Lithium-ion batteries are fast becoming the battery of choice for plug-in hybrid and electric vehicles. But they're far from perfect: they don't keep a charge for long (the Nissan Leaf's battery will require a recharge every 100 miles), and they degrade over time.
Enter Contour Energy Systems, a self-described portable power company that this week acquired carbon nanotube li-ion battery technology from MIT. According to Contour, the technology allows li-ion batteries to produce up to a tenfold increase in power—effectively eliminating all concerns about range anxiety.
Contour explains the technology:
Carbon nanotubes—sheets of pure carbon atoms rolled up into tiny tubes—"self assemble" into a tightly bound structure that is porous at the nanometer scale (billionths of a meter). "These carbon nanotubes contain numerous functional groups on their surfaces that can store a large number of lithium ions per unit mass," says Professor Shao-Horn of Mechanical Engineering and Materials Science and Engineering at MIT.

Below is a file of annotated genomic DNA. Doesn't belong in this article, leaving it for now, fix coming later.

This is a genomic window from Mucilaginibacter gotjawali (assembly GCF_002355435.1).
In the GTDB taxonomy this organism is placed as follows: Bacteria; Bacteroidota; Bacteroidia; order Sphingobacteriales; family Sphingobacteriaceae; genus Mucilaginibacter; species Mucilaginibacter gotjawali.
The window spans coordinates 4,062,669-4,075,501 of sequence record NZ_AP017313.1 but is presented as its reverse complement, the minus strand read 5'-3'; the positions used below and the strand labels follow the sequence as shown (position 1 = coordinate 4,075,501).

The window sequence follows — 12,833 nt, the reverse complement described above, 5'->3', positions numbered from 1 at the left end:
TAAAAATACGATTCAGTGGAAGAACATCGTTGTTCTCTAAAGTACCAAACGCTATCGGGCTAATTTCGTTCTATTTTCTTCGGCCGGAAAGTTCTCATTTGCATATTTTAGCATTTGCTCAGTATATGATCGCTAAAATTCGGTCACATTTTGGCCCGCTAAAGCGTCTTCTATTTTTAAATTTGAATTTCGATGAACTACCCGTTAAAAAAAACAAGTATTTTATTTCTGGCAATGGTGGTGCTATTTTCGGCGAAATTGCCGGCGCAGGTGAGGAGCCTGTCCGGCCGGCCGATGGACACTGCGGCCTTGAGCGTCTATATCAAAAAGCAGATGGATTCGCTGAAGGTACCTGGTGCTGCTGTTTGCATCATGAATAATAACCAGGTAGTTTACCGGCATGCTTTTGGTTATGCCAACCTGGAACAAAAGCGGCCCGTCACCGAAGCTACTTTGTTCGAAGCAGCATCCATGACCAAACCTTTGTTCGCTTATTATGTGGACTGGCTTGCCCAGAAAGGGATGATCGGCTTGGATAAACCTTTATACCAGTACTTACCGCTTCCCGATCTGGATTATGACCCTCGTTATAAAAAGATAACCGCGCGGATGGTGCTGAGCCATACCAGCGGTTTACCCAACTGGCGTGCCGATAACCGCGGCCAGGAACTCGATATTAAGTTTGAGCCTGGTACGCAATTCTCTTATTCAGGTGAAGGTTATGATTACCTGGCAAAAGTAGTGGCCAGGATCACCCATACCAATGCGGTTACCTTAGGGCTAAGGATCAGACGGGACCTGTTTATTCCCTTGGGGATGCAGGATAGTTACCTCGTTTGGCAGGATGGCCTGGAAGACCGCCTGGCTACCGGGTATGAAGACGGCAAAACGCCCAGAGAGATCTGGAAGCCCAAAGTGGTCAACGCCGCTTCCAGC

As a result, Contour's batteries can produce high power outputs in short bursts as well as low power outputs over longer periods of time. The batteries can deliver 10 times more energy than traditional li-ion batteries, and they don't degrade over time—after 1,000 charge cycles, Contour found no discernible change in performance.
The battery technology won't be found in the upcoming generation of EV's, however. Carbon nanotubes aren't yet produced in large enough quantities for mass production of nanotube-containing li-ion batteries. But that may change once Contour is ready to commercialize its battery — and once enough of us start needing a charge every 100 miles.